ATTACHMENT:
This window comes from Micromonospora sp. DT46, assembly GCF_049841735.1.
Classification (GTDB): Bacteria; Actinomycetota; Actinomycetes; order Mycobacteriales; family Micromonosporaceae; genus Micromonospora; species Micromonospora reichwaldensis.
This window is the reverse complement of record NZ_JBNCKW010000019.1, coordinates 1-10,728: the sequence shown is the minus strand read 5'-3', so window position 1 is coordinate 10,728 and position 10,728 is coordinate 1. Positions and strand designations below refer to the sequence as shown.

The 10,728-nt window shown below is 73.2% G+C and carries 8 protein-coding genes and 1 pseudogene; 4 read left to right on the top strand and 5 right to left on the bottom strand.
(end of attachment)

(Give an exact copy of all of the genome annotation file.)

This window comes from Micromonospora sp. DT46, assembly GCF_049841735.1.
Classification (GTDB): Bacteria; Actinomycetota; Actinomycetes; order Mycobacteriales; family Micromonosporaceae; genus Micromonospora; species Micromonospora reichwaldensis.
This window is the reverse complement of record NZ_JBNCKW010000019.1, coordinates 1-10,728: the sequence shown is the minus strand read 5'-3', so window position 1 is coordinate 10,728 and position 10,728 is coordinate 1. Positions and strand designations below refer to the sequence as shown.

The 10,728-nt window shown below is 73.2% G+C and carries 8 protein-coding genes and 1 pseudogene; 4 read left to right on the top strand and 5 right to left on the bottom strand.